Author Topic: A matter of faith  (Read 24819 times)

Positive Change

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Re: A matter of faith
« Reply #30 on: June 24, 2011, 06:52:56 AM »
What you say here is very appealing and applicable to Life. I have many friends who do not have a specific religion. They call themselves Atheists and they preach to be good and not kill or lie, and do not hurt people.

As much as I can understand that "it is possible to practice Dharma without the faith as defined by a religious system because Dharma is correct conduct eg kindness, generosity, patience etc that can be practised by anyone and they don't have to be under the umbrella of a religious system." 

My question is: Is that enough to generate positive Karma? I understand that we are from previous lives and mindstreams which carry with it the negative and positive Karma into this current life. Is it enough to purify our previous negative karma just to be dormant and be good? How about doing more to accumulate positive Karma in this life?
And if yes we need to do more, then I ask would not it be good that we are part of a religious system in order to do more to benefit others beyond our limitations?

Dear Diamond Girl,

I have often wondered and pondered upon the very question you posed above. I may not have THE answer but I believe in sharing what I think works for me may work for someone else. After all, we are all on our spiritual path or journey of discovery and learning!!!

Here is how I see it... It really is not a good thing in the long run to just be dormant and think we do not harm others and do some good we are fine. Perhaps we are in this lifetime based upon our accumulated good merits from our previous lives which "presents" us with a relatively good life in the present.

Imagine your bank account as your merit bank. And with each lifetime you withdraw from that merit bank which in turns equals good karma... what happens when that merit bank reaches zero or below? Well that is when we experience the opening of bad karma. But then again it does not mean bad karma does not happen when our merit bank is in a healthy "balance". It does too but one can "cushion" the fall by using up more from the merit bank. Hence it is crucial that the merit bank is kept at an optimum balance so to speak.

We need to keep depositing good merits in the bank in order for us to ensure we have continuous ability to "withdraw". And when we reach a "bank balance" of enumerable merits we do not need to worry about the withdrawals as at this point the "interest" is exponential and the balance goes up regardles... Thats how I delude my own deluded mind into thinking in its own realm!!! :P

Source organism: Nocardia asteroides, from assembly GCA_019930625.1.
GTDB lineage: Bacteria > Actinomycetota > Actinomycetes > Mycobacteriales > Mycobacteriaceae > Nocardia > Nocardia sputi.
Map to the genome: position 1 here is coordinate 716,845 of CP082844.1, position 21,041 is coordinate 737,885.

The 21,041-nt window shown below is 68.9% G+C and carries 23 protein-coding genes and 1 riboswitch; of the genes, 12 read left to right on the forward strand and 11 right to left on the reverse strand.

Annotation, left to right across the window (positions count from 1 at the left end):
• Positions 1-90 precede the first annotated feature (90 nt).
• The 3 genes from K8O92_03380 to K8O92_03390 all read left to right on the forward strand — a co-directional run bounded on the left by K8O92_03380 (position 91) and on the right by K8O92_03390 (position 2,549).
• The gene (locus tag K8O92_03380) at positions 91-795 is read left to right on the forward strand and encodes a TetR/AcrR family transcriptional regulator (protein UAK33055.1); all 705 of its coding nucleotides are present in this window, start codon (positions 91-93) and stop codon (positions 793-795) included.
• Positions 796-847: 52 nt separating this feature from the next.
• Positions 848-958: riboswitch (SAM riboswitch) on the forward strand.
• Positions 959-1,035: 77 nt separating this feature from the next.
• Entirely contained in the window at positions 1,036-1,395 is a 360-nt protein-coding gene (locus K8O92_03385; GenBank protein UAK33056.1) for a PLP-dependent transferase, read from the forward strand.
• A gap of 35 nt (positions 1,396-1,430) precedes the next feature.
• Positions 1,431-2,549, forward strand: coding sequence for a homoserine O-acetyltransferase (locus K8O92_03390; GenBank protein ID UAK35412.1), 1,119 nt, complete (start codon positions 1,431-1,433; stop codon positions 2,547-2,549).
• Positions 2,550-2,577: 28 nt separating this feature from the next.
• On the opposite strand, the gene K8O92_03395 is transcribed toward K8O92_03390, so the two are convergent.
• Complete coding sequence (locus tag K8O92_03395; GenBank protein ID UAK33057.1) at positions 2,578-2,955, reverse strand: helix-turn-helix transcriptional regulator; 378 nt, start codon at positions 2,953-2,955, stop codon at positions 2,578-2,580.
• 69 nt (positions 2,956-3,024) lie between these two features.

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Re: A matter of faith
« Reply #31 on: October 20, 2012, 09:27:06 AM »
The question naturally arises, "faith in what exactly?" I would like to suggest three things we ought to have faith in. Looking at this question strictly from the practical viewpoint of progress in meditation, the yogi must first of all have faith in the practice. Without this confidence, you will get nowhere. In an actual retreat situation this also implies faith in the teacher and his instructions. If you can't feel complete confidence in the teacher, then find another teacher. You won't get anywhere if you question the meditation instructions all the time. For the duration of the retreat, just surrender and do it.

It shouldn't need to be pointed out that faith in the teacher is not guru worship, which has no place in Theravada Buddhism. Faith here is not a helpless dependence on another, nor is a blind belief that the teacher is flawless. It is, or ought to be, a feeling of trust and confidence in the Dhamma presented by the teacher, as something valuable and worth heeding. During a practice session, it should be the courage and discipline to follow the instructions instead of the whisperings of monkey mind.


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Re: A matter of faith
« Reply #32 on: October 21, 2012, 08:05:58 PM »
Depending in the religion faith is belief in a god or gods or in the doctrines or teachings of the religion informal usage can be quite bad,including trust or belief without proof.
In religion's view,faith and knowledge are both required for spiritual growth.It involves more than outward obedience to this authority,but also must be based on a deep personal understanding of religious teachings While faith in Buddhism does not imply 'blind' faith.Buddhist faith nonetheless requires a degree of faith and  belief,primarily in the spiritual attainment of Gautama Buddha.

Dondrup Shugden

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Re: A matter of faith
« Reply #33 on: February 27, 2015, 04:54:21 PM »
It is important to have faith when we start on anything.  Whether spiritual or secular, faith must be there for us to pursue the goal.

In secular matters, we must have faith to preserve and work hard to achieve our goals and the most important faith is the believe in self.

As such if we have faith in what Shakymuni Buddha said that we all have Buddha nature, then do we have the courage to let go of our attachments, study and pursue the path to enlightment.